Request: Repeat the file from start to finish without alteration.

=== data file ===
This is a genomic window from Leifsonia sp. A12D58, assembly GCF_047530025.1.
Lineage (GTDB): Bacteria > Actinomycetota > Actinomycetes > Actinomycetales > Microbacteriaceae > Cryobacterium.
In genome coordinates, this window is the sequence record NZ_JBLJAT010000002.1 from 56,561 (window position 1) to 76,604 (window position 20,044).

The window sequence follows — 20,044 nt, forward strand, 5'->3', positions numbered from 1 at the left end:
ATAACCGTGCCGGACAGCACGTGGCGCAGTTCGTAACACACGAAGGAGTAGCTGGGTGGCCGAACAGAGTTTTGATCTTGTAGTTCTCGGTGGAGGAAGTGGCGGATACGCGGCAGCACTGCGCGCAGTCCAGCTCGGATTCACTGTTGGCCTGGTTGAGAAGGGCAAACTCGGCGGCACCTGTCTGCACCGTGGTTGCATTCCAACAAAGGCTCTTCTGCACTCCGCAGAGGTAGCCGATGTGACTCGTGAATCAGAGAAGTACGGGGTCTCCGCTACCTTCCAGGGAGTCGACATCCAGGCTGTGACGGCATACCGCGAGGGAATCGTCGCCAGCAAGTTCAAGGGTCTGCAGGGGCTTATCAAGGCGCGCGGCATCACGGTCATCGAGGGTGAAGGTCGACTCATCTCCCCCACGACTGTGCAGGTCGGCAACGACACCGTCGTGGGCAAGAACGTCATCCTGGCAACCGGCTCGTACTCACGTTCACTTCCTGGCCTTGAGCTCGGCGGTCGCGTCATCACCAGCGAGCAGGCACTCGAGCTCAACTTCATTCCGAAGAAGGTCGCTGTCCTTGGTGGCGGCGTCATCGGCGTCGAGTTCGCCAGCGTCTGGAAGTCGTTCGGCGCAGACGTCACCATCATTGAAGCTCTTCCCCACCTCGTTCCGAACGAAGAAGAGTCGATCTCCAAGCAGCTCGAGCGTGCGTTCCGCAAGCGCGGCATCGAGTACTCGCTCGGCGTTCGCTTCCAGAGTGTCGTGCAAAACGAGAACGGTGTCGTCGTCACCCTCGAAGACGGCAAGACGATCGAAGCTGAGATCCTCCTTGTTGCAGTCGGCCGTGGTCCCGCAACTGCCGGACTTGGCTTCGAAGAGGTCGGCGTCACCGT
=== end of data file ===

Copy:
This is a genomic window from Leifsonia sp. A12D58, assembly GCF_047530025.1.
Lineage (GTDB): Bacteria > Actinomycetota > Actinomycetes > Actinomycetales > Microbacteriaceae > Cryobacterium.
In genome coordinates, this window is the sequence record NZ_JBLJAT010000002.1 from 56,561 (window position 1) to 76,604 (window position 20,044).

The window sequence follows — 20,044 nt, forward strand, 5'->3', positions numbered from 1 at the left end:
ATAACCGTGCCGGACAGCACGTGGCGCAGTTCGTAACACACGAAGGAGTAGCTGGGTGGCCGAACAGAGTTTTGATCTTGTAGTTCTCGGTGGAGGAAGTGGCGGATACGCGGCAGCACTGCGCGCAGTCCAGCTCGGATTCACTGTTGGCCTGGTTGAGAAGGGCAAACTCGGCGGCACCTGTCTGCACCGTGGTTGCATTCCAACAAAGGCTCTTCTGCACTCCGCAGAGGTAGCCGATGTGACTCGTGAATCAGAGAAGTACGGGGTCTCCGCTACCTTCCAGGGAGTCGACATCCAGGCTGTGACGGCATACCGCGAGGGAATCGTCGCCAGCAAGTTCAAGGGTCTGCAGGGGCTTATCAAGGCGCGCGGCATCACGGTCATCGAGGGTGAAGGTCGACTCATCTCCCCCACGACTGTGCAGGTCGGCAACGACACCGTCGTGGGCAAGAACGTCATCCTGGCAACCGGCTCGTACTCACGTTCACTTCCTGGCCTTGAGCTCGGCGGTCGCGTCATCACCAGCGAGCAGGCACTCGAGCTCAACTTCATTCCGAAGAAGGTCGCTGTCCTTGGTGGCGGCGTCATCGGCGTCGAGTTCGCCAGCGTCTGGAAGTCGTTCGGCGCAGACGTCACCATCATTGAAGCTCTTCCCCACCTCGTTCCGAACGAAGAAGAGTCGATCTCCAAGCAGCTCGAGCGTGCGTTCCGCAAGCGCGGCATCGAGTACTCGCTCGGCGTTCGCTTCCAGAGTGTCGTGCAAAACGAGAACGGTGTCGTCGTCACCCTCGAAGACGGCAAGACGATCGAAGCTGAGATCCTCCTTGTTGCAGTCGGCCGTGGTCCCGCAACTGCCGGACTTGGCTTCGAAGAGGTCGGCGTCACCGT